Alfred Hitchcock once said that a film is as good as its villain—does this mean that the forthcoming U.S. elections will be good since the “bad guy” (Donald Trump) is an almost ideal villain? Yes, but in a very problematic sense. For the liberal majority, the 2016 elections represent a clear-cut choice: the figure of Trump is a ridiculous excess, vulgar and exploiting our worst racist and sexist prejudices, a male chauvinist so lacking in decency so that even Republican big names are abandoning him in droves. If Trump remains the Republican candidate, we will get a true “feelgood election”—in spite of all our problems and petty squabbles, when there is a real threat we can all come together in defence of our basic democratic values, like France did after the Charlie Hebdo attacks in January 2015.-Slavoj Zizek, "The Hillary Clinton Consensus is Damaging Democracy"
But this cosy democratic consensus is not healthy for politics and the Left. We need to take a step back and turn the gaze on ourselves: what is the exact nature of this all-embracing democratic unity? Everybody is in there, from Wall Street to Bernie Sanders supporters to what remains of the Occupy movement, from big business to trade unions, from army veterans to LGBT+, from ecologists horrified by Trump’s denial of global warming and feminists delighted by the prospect of the first woman-president, to the “decent” Republican establishment figures terrified by Trump’s inconsistencies and irresponsible “demagogic” proposals.
But what disappears in this apparently all-embracing conglomerate? The popular rage which gave birth to Trump also gave birth to Sanders, and while they both express widespread social and political discontent, they do it in the opposite sense, the one engaging in Rightist populism and the other opting for the Leftist call for justice. And here comes the trick: the Leftist call for justice tends to be combined with struggles for women’s and gay rights, for multiculturalism and against discrimination including racism. The strategic aim of the Clinton consensus is to dissociate all these struggles from the Leftist call for justice, which is why the living symbol of this consensus is Tim Cook, the CEO of Apple who proudly signed the pro-LGBT letter and who can now easily forget about hundreds of thousands of Foxconn workers in China assembling Apple products in slave conditions—he made his big gesture of solidarity with the underprivileged, demanding the abolition of gender segregation.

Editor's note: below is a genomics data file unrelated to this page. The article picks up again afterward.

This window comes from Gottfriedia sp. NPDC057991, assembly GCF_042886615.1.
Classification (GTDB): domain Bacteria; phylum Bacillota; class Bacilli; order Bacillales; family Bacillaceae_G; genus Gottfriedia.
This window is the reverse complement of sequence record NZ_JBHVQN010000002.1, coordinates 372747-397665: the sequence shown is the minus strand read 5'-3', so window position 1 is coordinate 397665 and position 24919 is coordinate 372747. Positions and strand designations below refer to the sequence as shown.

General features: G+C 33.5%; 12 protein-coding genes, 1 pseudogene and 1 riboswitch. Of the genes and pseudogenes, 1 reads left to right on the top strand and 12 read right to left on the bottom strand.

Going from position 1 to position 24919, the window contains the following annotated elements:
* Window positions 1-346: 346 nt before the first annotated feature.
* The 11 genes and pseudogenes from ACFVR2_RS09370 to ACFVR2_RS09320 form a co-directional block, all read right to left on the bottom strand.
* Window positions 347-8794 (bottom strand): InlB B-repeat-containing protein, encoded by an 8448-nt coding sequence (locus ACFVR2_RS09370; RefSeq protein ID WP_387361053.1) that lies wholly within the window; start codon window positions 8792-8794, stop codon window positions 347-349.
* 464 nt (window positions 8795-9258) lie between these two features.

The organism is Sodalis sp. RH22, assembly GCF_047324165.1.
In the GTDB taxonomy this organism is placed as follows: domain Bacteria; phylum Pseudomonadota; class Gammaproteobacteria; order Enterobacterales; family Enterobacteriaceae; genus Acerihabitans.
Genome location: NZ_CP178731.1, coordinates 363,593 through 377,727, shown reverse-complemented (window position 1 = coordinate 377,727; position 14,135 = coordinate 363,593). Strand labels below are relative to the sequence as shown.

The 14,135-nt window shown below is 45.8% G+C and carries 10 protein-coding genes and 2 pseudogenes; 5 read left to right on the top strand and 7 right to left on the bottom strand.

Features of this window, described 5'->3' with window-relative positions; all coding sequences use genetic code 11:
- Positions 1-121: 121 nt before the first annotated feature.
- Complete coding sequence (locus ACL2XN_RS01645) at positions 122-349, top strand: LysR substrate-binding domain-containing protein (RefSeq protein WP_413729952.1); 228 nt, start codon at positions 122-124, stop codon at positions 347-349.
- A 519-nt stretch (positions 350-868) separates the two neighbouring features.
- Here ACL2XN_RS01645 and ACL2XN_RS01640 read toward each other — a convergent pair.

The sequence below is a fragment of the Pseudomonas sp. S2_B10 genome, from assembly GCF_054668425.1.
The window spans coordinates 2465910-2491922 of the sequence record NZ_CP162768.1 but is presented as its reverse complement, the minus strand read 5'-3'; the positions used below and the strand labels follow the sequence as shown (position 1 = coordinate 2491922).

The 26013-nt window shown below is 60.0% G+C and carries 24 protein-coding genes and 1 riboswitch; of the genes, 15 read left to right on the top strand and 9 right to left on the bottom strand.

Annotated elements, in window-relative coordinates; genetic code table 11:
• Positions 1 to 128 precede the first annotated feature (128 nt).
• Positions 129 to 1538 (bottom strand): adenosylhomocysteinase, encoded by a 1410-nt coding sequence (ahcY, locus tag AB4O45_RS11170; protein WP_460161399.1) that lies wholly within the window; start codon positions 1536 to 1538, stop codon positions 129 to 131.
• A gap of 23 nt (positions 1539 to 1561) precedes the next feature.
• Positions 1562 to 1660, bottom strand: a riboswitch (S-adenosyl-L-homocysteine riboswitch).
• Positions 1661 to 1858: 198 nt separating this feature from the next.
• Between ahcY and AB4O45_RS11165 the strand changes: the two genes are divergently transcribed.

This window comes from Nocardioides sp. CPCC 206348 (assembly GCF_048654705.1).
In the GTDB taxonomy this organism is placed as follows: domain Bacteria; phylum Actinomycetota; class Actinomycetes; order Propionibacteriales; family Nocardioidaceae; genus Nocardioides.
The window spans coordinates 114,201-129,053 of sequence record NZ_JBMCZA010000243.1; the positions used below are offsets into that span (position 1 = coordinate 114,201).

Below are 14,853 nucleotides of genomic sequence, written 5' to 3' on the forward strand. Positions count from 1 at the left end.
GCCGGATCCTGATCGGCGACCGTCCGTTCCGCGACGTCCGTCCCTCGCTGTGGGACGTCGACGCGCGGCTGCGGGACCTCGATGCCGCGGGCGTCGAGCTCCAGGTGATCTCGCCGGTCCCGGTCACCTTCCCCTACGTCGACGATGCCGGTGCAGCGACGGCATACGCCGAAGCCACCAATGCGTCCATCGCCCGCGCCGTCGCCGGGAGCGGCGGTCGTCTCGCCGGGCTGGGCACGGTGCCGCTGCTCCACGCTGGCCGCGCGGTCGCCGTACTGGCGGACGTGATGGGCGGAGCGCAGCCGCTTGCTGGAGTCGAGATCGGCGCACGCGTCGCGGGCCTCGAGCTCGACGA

This same stance was brought to the extreme with the U.S.’s first female secretary of state Madeleine Albright, a big Clinton supporter who served in her husband’s administration from 1997 to 2001. On CBS's 60 Minutes (May 12, 1996), Albright was asked about that year’s cruise missile strikes on Iraq known as Operation Desert Strike: “We have heard that half a million children have died. I mean, that's more children than died in Hiroshima. And, you know, is the price worth it?" Albright calmly replied: “I think this is a very hard choice, but the price—we think the price is worth it.” Let’s ignore all the questions that this reply raises and focus on one aspect: can we imagine all the hell that would break out if the same answer would be given by somebody like Putin or the Chinese President Xi? Would they not be immediately denounced in western newspapers as cold and ruthless barbarians? Campaigning for Hillary, Albright said: “There’s a special place in hell for women who don’t help each other!” (Meaning: who will vote for Sanders instead of Clinton.) Maybe we should amend this statement: there is a special place in hell for women (and men) who think half a million dead children is an affordable price for a military intervention that ruins a country, while wholeheartedly supporting women’s and gay rights at home.
Trump is not the dirty water that should be thrown out to keep safe the healthy baby of U.S. democracy, he is himself the dirty baby who should be thrown out in order to shine a light on the uneasy nature of the Hillary consensus. The message of this consensus to the Leftists is: you can get everything, we just want to keep the essentials, the unencumbered functioning of the global capital. President Obama’s “Yes, we can!” acquires now a new meaning: yes, we can concede to all your cultural demands without endangering the global market economy—so there is no need for radical economic measures. Or, as Todd McGowan, professor of film theory and history at the University of Vermont, put it (in a private communication): “The consensus of ‘right-thinking people’ opposed to Trump is frightening. It is as if his excess licenses the real global capitalist consensus to emerge and to congratulate themselves on their openness.”
And what about poor Bernie Sanders? Unfortunately, Trump hit the mark when he compared his endorsement of Hillary to an Occupy partisan endorsing Lehman Brothers. Sanders should just withdraw and retain a dignified silence so that his absence would weight heavily over the Hillary celebrations, reminding us what is missing and, in this way, keep the space open for more radical alternatives in future.